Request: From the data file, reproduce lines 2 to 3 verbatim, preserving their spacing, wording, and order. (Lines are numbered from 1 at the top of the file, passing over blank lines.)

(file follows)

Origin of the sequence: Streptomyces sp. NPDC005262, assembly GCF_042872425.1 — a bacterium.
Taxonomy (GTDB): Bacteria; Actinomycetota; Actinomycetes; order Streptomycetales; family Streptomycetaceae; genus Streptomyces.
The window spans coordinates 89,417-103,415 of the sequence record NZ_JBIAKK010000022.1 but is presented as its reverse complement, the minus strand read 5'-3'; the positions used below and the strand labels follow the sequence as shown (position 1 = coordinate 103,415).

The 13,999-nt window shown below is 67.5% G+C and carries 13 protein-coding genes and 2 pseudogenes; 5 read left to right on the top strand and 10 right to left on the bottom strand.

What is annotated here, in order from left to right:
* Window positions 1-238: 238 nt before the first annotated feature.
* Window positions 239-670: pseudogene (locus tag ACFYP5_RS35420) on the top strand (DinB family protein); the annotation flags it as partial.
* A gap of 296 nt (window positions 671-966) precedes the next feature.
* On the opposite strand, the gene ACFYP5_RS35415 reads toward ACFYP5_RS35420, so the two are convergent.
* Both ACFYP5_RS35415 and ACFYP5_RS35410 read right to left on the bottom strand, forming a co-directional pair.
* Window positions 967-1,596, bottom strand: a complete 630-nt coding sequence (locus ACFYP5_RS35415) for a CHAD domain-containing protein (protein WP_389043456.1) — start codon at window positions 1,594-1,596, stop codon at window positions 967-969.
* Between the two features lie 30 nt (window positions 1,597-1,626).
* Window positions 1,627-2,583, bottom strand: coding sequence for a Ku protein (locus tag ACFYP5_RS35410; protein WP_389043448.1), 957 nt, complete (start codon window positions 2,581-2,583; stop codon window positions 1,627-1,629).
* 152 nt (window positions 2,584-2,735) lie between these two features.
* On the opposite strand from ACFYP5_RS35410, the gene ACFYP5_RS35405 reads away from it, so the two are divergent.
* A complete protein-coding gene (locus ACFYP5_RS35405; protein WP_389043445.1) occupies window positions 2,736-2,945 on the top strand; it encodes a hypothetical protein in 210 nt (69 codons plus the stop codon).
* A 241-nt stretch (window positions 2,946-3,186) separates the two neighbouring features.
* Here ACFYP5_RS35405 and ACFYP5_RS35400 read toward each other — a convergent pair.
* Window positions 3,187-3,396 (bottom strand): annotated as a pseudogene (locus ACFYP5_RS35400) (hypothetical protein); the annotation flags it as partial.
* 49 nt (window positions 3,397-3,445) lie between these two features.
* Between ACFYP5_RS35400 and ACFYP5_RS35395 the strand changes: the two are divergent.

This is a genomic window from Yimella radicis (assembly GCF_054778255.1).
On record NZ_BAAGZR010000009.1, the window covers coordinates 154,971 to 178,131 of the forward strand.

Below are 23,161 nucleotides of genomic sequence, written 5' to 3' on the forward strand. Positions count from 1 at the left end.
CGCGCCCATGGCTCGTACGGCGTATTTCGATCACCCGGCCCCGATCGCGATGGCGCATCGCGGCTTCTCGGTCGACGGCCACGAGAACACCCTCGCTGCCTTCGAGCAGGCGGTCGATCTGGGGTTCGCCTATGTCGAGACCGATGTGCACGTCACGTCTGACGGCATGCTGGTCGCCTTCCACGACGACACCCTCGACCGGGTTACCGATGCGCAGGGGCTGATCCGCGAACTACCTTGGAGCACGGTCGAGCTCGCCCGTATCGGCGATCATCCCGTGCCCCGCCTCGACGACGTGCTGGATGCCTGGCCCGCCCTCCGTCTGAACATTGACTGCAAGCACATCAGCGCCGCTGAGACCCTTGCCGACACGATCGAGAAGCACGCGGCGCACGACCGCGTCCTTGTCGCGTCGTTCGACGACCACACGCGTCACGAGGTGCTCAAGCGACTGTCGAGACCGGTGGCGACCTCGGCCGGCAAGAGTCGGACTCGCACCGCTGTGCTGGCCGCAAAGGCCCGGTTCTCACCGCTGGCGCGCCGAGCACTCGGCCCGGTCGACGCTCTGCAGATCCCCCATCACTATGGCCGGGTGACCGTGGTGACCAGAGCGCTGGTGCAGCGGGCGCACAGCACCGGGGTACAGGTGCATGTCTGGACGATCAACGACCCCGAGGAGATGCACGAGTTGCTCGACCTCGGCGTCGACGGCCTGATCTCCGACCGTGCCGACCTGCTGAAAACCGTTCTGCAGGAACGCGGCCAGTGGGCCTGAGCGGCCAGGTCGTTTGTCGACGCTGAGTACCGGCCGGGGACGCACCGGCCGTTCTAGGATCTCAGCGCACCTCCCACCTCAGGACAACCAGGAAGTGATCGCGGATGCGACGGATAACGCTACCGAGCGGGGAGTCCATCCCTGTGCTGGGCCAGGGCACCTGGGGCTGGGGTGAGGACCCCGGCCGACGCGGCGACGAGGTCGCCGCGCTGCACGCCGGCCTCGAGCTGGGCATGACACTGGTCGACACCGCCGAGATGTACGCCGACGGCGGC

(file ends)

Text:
Taxonomy (GTDB): Bacteria; Actinomycetota; Actinomycetes; order Streptomycetales; family Streptomycetaceae; genus Streptomyces.
The window spans coordinates 89,417-103,415 of the sequence record NZ_JBIAKK010000022.1 but is presented as its reverse complement, the minus strand read 5'-3'; the positions used below and the strand labels follow the sequence as shown (position 1 = coordinate 103,415).